Years later, during middle school, I translated this same skill of creating imaginary friends. In the middle school social ladder, I was a few notches above the bottom. I had a group of friends to stick with, but certainly not part of the cool or popular crowd. For the most part, I was unnoticed at best.
In the final weeks of 7th grade, we received our yearbooks. On yearbook day, the school had a crisp buzz of excitement, and everyone acted as if they had been friends all year. Teachers gladly gave free time so that we could meander around the classroom with shiny pens, signing odd, meaningless phrases like, “Hope you have a great summer,” and “Friends 4 eva” and “Thanks for being cool in P.E.”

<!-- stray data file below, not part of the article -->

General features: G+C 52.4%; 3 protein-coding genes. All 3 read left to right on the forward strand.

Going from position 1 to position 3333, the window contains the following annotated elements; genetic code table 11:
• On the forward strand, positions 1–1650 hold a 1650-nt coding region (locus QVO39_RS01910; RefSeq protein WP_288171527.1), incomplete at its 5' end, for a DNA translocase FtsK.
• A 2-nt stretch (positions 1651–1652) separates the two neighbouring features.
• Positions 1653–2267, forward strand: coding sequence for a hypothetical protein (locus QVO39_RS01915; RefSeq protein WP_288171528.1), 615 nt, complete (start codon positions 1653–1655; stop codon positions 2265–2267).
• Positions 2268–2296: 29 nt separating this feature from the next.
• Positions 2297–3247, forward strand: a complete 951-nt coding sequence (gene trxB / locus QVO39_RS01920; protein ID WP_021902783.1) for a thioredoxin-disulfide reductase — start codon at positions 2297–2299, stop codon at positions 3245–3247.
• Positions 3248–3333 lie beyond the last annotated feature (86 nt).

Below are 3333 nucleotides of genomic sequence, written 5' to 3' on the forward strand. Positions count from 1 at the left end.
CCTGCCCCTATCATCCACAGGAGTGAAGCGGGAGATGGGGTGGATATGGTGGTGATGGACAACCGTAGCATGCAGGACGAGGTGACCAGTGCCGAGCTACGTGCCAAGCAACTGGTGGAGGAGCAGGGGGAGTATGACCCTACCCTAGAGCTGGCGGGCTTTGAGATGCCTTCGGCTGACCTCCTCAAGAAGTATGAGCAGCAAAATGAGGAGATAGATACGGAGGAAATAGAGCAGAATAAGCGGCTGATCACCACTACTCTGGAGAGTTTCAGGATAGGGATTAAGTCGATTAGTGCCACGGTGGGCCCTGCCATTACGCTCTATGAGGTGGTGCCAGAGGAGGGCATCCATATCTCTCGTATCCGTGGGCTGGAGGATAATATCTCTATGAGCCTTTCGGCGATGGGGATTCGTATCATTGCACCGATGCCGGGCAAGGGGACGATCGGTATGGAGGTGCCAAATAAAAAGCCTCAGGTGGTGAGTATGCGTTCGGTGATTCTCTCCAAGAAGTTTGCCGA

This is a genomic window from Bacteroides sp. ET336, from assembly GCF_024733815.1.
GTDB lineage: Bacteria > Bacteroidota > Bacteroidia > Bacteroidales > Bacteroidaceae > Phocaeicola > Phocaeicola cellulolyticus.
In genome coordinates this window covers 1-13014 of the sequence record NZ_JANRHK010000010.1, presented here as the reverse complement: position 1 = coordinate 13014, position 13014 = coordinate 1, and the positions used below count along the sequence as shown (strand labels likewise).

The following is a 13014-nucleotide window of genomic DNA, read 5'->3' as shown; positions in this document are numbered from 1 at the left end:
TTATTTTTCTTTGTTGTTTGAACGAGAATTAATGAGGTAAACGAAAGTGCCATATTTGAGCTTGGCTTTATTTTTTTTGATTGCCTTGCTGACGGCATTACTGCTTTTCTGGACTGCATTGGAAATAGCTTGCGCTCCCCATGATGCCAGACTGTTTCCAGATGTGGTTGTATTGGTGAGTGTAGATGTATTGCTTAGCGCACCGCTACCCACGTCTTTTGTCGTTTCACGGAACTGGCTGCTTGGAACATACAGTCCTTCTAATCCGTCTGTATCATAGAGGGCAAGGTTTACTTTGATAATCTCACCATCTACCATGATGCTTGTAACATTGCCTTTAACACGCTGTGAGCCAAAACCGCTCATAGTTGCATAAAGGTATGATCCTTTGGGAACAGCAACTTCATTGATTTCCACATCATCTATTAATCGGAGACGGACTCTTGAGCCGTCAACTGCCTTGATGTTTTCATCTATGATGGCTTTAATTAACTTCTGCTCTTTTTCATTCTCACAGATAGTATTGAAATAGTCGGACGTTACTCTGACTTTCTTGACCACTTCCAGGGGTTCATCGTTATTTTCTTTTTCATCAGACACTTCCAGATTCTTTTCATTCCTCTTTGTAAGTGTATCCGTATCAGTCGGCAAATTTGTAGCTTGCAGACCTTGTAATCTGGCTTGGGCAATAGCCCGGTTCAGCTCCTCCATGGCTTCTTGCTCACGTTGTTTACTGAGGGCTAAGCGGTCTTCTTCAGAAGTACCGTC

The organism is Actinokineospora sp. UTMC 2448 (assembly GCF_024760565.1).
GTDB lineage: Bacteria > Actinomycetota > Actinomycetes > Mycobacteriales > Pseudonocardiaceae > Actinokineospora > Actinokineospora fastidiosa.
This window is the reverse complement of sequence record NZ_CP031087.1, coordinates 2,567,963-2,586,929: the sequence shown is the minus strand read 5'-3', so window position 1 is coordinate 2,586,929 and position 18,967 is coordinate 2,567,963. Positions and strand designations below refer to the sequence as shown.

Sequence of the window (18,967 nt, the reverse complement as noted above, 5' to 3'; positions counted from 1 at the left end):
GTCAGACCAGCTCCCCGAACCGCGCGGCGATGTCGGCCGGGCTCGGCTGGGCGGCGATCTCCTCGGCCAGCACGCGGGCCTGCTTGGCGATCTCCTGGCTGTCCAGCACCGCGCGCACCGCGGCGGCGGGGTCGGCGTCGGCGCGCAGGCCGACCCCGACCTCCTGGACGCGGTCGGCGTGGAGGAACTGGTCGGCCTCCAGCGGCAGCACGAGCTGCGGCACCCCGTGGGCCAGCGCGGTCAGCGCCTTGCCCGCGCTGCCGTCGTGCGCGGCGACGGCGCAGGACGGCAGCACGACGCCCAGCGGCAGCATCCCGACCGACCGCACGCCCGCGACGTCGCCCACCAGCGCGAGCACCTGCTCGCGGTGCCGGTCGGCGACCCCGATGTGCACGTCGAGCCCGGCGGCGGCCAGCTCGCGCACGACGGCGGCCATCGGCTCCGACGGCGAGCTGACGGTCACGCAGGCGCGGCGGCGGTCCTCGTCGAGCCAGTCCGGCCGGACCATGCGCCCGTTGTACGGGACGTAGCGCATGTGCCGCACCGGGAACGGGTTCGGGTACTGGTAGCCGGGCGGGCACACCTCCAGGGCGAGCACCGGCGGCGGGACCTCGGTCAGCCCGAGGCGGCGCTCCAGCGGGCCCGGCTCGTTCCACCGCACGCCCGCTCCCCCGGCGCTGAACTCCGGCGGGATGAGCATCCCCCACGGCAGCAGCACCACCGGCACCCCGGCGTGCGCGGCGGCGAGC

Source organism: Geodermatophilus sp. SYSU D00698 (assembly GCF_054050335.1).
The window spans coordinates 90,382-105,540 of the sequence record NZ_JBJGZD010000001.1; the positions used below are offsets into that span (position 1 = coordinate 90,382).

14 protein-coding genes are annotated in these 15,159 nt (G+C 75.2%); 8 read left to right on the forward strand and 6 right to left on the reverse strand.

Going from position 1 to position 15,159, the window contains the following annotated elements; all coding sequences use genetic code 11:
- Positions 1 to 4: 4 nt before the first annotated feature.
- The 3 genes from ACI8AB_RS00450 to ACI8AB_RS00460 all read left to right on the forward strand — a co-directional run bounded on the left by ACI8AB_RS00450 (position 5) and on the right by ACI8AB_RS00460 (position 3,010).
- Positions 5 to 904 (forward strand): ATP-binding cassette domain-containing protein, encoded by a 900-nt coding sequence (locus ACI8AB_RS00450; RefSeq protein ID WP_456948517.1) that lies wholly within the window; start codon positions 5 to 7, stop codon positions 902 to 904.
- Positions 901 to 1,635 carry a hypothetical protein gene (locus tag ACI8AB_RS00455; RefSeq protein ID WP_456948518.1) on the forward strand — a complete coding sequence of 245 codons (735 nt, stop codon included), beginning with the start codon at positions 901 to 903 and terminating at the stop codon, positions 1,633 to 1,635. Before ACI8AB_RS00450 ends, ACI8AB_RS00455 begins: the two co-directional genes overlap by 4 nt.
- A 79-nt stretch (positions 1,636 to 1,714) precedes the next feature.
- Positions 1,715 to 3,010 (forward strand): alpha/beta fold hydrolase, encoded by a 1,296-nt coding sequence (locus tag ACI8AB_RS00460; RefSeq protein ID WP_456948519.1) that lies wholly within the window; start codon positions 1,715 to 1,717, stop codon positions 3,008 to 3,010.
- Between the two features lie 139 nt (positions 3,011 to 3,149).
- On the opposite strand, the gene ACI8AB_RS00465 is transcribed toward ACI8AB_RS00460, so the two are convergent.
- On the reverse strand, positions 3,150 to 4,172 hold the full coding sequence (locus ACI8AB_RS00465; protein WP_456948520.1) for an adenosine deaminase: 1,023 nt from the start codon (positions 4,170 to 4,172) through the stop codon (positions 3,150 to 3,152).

After getting home that day, I opened up my yearbook, and spent hours looking at photos and reading through people’s messages. Though I had collected friends' signatures, there was significant blank space throughout my yearbook. I grabbed some colorful Sharpies from my desk, and began to write notes to myself in the yearbook.
“You’re a great friend! Love, Allison”
“Hope to see you next year. - Nate”
“This year was fun. TTYL!” - Sharon”
As I wrote the notes to myself, I imagined what sort of friendship I had with each of these people. I fantasized that I was noticed, important, and popular. I ignored the reality that this was quite possibly a sociopathic stalker thing to do. I just knew that I preferred the fantasy of having these people be my friends to the reality of insignificance. Any psychologist probably would say that was the same reason I invented a childhood imaginary friend so long ago.
Later, as I learned how to embrace the reality of my actual friendships, I said goodbye to the fantasy ones. But I still have the yearbooks as a reminder of them.